21Things_May8_1400-C2018

Published 21 Things® You May Not Know About The Indian Act - Helping Canadians Make Reconciliation with Indigenous Peoples a Reality book

IndigenousRelations_F_FrontCover_FINAL2019

Published Indigenous Relations, Insights, Tips & Suggestions to Make Reconciliation a Reality book

2019

The Declaration on the Rights of Indigenous Peoples Act unanimously passed by the British Columbia legislative Assembly

2019

Introduced Indigenous Employment: Recruitment and Retention training

BCBPlogo-gold-winner-sticker-85px-centred.png2019

21 Things® book won the 2019 Bill Duthie Booksellers' Choice Award

2019

Offered The Professional Pledge of Reconciliation

2020

Introduced online Indigenous Relations Academy

2020

COVID-19 pandemic arrived and many workers shifted to home office

2020

Offered Getting Started in Indigenous Relations training

2020

Working Effectively with Indigenous Peoples® blog had its four millionth view

2020

Introduced Reconciliation Primer training

IA_1250_Shopify2021

Indigenous Awareness course offered in a new licensing option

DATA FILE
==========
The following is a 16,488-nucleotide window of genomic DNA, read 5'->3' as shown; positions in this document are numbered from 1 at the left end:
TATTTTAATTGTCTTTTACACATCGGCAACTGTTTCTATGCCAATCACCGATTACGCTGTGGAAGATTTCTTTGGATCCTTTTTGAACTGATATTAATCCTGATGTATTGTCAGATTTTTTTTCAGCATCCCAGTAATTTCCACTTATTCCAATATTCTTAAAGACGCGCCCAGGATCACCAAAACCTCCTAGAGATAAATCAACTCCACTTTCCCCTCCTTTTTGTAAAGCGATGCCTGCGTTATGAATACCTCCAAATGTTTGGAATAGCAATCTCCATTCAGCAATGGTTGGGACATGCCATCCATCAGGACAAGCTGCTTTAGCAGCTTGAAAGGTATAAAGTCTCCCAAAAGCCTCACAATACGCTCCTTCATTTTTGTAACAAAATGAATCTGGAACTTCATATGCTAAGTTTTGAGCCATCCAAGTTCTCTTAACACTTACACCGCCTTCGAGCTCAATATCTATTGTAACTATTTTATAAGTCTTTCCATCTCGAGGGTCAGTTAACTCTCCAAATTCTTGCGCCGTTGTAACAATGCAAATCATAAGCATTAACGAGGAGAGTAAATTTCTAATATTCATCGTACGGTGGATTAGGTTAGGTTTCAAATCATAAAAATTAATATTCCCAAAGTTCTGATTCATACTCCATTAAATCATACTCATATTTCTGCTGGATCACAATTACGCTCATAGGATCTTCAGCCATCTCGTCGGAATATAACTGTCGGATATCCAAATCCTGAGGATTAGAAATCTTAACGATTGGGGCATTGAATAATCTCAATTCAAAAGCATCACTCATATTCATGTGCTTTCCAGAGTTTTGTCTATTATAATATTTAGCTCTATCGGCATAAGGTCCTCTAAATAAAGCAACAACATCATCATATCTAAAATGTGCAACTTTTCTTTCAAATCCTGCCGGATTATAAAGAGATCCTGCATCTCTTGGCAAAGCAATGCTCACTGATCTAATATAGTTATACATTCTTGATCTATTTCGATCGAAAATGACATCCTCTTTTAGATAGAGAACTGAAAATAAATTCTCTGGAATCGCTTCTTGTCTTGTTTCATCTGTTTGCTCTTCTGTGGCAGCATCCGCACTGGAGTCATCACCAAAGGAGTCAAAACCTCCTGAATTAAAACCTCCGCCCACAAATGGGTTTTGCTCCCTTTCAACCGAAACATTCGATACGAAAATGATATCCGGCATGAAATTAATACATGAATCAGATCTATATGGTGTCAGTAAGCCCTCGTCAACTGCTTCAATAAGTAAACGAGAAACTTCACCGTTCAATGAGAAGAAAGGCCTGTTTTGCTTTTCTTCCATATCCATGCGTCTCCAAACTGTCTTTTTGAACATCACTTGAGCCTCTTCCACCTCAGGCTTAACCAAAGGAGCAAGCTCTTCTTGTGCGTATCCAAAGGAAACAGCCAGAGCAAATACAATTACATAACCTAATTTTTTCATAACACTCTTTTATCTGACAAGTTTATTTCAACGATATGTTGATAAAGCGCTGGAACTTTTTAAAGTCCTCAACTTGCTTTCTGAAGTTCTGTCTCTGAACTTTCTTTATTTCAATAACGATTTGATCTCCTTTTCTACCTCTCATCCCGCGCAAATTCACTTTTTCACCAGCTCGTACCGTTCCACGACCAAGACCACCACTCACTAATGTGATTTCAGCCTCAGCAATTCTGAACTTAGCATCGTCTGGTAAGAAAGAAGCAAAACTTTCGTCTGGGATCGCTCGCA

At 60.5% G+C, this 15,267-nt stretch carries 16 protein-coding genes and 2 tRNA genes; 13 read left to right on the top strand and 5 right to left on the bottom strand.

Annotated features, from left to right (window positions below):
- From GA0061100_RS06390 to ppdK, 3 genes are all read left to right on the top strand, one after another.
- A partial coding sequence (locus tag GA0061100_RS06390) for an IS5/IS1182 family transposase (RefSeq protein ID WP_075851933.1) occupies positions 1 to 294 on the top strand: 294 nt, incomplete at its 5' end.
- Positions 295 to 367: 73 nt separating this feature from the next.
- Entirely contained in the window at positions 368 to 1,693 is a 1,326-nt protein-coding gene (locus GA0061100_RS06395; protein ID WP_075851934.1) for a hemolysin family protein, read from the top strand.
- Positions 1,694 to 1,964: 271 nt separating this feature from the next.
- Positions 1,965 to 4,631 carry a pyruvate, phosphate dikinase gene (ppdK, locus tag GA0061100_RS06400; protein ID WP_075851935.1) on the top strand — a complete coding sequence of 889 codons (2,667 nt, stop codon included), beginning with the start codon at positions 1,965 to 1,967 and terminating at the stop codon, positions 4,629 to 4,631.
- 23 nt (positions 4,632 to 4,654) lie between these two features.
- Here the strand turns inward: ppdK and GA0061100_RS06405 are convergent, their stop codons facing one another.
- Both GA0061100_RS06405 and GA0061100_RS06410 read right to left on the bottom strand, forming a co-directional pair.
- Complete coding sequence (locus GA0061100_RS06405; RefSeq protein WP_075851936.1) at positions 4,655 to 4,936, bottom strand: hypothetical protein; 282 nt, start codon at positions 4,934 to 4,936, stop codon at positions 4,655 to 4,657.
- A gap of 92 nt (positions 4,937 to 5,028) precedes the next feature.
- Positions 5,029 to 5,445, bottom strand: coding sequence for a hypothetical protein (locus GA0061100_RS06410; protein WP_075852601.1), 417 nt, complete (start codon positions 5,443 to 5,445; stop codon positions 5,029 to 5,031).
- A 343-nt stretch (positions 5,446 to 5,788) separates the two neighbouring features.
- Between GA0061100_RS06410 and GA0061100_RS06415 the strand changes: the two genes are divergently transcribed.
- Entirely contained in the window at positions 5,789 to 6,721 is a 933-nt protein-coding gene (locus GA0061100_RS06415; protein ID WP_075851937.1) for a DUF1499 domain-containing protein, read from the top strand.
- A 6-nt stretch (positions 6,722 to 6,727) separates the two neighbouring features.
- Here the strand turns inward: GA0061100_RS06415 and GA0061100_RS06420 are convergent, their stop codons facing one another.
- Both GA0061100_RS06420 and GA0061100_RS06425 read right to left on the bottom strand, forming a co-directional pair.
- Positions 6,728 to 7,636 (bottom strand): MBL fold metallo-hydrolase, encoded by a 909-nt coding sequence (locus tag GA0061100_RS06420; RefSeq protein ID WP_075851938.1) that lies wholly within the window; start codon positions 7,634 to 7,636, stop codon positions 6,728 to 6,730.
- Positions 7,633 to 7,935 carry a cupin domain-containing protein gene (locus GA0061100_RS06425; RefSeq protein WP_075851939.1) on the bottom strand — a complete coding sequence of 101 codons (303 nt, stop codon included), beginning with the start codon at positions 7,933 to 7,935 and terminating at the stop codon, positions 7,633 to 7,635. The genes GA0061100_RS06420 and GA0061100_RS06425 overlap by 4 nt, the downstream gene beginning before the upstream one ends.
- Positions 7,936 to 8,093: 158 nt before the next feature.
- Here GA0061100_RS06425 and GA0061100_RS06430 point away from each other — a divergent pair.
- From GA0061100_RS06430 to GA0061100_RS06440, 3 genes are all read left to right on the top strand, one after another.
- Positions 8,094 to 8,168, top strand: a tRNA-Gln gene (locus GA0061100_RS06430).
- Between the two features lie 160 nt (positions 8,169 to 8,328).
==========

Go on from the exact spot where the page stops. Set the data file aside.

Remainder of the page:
2021

First National Day for Truth and Reconciliation

2021

IBA medal

ICT received the BC Indigenous Business of the Year Award (3-10 person enterprise)®

2021

The United Nations Declaration on the Rights of Indigenous Peoples Act received Royal Assent

2022

Hit 8.5 million views of the Working Effectively with Indigenous Peoples® blog

2022

Pope Francis apologized for the Catholic Church’s role in residential school

2022

Introduced First Steps as an Indigenous Ally training and 21 Things™ You May Not Know About the Indian Act training

2022

Had 7.5 million visitors to the Indigenous Corporate Training Inc. website since its launch in 2014

2022

On November 2nd, ICT marked their 20th Anniversary helping Canadians develop the skills to effectively, respectfully and meaningfully engage and work with Indigenous Peoples.

Some of our valued training partners
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Your Commitment + Our Training = Informed Indigenous Relations